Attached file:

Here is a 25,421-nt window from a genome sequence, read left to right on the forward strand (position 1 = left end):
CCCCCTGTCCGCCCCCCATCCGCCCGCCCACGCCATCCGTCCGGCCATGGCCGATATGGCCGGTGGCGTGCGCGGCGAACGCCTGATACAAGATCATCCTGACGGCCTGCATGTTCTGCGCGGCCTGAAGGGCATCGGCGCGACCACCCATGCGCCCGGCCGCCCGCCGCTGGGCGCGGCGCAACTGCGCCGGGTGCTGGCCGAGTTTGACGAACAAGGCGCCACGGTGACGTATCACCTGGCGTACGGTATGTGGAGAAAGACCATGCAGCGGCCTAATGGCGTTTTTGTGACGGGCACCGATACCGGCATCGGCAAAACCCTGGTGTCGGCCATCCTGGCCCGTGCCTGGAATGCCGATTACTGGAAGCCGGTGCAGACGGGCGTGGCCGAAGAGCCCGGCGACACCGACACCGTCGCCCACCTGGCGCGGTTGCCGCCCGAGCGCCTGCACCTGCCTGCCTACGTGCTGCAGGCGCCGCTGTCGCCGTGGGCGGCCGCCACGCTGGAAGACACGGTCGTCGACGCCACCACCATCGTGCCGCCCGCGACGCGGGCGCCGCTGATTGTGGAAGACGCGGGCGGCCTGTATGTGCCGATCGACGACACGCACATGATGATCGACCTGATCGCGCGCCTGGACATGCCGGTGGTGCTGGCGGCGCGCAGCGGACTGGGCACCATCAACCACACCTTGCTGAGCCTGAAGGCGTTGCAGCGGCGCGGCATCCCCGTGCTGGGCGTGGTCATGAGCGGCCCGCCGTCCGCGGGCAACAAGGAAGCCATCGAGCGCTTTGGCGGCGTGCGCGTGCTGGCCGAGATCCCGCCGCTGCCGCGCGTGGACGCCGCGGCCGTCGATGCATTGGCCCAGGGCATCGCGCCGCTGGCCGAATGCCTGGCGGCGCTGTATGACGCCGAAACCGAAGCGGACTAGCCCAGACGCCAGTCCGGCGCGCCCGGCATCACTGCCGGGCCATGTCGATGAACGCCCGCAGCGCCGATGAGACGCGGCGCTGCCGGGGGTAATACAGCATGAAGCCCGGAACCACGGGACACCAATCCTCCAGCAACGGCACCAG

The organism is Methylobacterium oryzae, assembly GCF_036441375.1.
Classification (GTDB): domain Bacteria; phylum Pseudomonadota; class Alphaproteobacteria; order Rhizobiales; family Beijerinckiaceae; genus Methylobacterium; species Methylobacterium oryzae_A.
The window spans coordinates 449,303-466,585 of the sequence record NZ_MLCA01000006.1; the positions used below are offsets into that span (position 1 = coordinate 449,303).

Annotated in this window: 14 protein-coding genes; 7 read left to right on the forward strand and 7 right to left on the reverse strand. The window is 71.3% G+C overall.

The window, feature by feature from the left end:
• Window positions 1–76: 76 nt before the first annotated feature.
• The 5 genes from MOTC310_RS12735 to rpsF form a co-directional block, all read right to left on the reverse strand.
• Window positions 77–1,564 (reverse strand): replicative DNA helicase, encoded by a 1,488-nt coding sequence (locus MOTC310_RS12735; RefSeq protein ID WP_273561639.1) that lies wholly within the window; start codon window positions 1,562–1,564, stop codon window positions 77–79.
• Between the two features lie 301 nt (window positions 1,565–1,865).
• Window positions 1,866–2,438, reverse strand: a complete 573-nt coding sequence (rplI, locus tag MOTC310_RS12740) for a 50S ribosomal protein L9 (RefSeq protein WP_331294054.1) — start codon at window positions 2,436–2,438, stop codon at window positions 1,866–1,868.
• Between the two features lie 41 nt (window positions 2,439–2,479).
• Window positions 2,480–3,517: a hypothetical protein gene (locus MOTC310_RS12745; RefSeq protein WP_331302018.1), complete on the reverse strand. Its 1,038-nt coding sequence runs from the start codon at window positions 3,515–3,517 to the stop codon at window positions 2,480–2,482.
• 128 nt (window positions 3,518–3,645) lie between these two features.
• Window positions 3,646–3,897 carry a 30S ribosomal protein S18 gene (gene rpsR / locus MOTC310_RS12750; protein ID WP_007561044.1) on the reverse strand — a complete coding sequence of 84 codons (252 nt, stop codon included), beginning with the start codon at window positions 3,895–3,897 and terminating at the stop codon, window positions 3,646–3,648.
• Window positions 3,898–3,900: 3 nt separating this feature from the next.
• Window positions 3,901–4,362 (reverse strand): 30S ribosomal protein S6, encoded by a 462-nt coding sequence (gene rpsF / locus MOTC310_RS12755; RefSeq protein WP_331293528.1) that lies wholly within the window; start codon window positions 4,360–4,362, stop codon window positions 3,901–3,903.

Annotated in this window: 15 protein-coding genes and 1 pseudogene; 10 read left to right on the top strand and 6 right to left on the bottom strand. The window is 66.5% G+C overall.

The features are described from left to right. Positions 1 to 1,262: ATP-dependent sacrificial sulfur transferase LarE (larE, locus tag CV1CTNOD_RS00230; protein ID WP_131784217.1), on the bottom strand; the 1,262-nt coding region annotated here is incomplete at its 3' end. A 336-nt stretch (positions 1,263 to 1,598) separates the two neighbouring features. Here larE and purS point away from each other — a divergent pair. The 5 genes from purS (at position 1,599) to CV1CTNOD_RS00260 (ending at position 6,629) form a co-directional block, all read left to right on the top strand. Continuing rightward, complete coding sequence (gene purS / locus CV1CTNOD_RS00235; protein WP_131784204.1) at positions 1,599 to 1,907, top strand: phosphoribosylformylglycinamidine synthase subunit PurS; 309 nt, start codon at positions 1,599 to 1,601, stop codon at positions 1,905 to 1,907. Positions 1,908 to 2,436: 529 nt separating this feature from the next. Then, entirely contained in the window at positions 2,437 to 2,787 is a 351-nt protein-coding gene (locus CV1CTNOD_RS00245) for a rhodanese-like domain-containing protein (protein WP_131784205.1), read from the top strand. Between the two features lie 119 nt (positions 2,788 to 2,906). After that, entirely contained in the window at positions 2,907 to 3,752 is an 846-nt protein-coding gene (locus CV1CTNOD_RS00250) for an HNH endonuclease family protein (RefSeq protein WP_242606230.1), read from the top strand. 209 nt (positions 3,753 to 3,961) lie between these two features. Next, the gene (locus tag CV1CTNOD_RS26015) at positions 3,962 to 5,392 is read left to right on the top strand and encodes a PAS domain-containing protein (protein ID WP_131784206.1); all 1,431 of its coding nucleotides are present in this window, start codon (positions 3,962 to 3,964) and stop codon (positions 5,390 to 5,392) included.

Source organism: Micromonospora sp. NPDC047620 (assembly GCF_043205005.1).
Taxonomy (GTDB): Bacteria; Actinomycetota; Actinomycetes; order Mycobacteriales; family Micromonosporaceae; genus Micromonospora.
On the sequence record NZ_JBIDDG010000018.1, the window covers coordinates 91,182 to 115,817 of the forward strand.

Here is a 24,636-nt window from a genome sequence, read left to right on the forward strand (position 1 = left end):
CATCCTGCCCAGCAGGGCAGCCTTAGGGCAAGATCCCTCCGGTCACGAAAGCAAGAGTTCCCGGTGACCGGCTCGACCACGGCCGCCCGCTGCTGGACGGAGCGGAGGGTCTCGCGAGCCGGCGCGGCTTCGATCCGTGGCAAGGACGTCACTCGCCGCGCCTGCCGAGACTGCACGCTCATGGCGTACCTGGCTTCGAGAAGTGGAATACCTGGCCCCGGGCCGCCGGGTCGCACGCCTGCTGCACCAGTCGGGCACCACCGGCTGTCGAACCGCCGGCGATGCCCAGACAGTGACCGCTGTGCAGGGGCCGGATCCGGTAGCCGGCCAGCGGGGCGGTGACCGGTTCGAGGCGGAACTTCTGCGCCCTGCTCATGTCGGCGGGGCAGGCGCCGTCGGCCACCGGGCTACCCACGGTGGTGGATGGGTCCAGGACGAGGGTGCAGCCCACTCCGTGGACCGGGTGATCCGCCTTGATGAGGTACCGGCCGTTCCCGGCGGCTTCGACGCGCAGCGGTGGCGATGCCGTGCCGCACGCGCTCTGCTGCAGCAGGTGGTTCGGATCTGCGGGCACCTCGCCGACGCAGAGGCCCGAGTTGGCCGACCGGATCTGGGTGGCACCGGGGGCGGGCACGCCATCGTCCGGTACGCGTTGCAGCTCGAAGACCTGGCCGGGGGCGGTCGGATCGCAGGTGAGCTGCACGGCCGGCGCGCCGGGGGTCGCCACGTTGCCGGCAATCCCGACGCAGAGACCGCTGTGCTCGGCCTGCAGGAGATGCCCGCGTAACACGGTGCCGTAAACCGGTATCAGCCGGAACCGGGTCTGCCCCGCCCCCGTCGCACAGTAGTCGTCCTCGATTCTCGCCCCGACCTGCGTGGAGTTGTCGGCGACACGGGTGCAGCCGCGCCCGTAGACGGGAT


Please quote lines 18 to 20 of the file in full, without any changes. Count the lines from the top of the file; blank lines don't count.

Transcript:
• Window positions 3,901–4,362 (reverse strand): 30S ribosomal protein S6, encoded by a 462-nt coding sequence (gene rpsF / locus MOTC310_RS12755; RefSeq protein WP_331293528.1) that lies wholly within the window; start codon window positions 4,360–4,362, stop codon window positions 3,901–3,903.

Annotated in this window: 15 protein-coding genes and 1 pseudogene; 10 read left to right on the top strand and 6 right to left on the bottom strand. The window is 66.5% G+C overall.

The features are described from left to right. Positions 1 to 1,262: ATP-dependent sacrificial sulfur transferase LarE (larE, locus tag CV1CTNOD_RS00230; protein ID WP_131784217.1), on the bottom strand; the 1,262-nt coding region annotated here is incomplete at its 3' end. A 336-nt stretch (positions 1,263 to 1,598) separates the two neighbouring features. Here larE and purS point away from each other — a divergent pair. The 5 genes from purS (at position 1,599) to CV1CTNOD_RS00260 (ending at position 6,629) form a co-directional block, all read left to right on the top strand. Continuing rightward, complete coding sequence (gene purS / locus CV1CTNOD_RS00235; protein WP_131784204.1) at positions 1,599 to 1,907, top strand: phosphoribosylformylglycinamidine synthase subunit PurS; 309 nt, start codon at positions 1,599 to 1,601, stop codon at positions 1,905 to 1,907. Positions 1,908 to 2,436: 529 nt separating this feature from the next. Then, entirely contained in the window at positions 2,437 to 2,787 is a 351-nt protein-coding gene (locus CV1CTNOD_RS00245) for a rhodanese-like domain-containing protein (protein WP_131784205.1), read from the top strand. Between the two features lie 119 nt (positions 2,788 to 2,906). After that, entirely contained in the window at positions 2,907 to 3,752 is an 846-nt protein-coding gene (locus CV1CTNOD_RS00250) for an HNH endonuclease family protein (RefSeq protein WP_242606230.1), read from the top strand. 209 nt (positions 3,753 to 3,961) lie between these two features. Next, the gene (locus tag CV1CTNOD_RS26015) at positions 3,962 to 5,392 is read left to right on the top strand and encodes a PAS domain-containing protein (protein ID WP_131784206.1); all 1,431 of its coding nucleotides are present in this window, start codon (positions 3,962 to 3,964) and stop codon (positions 5,390 to 5,392) included.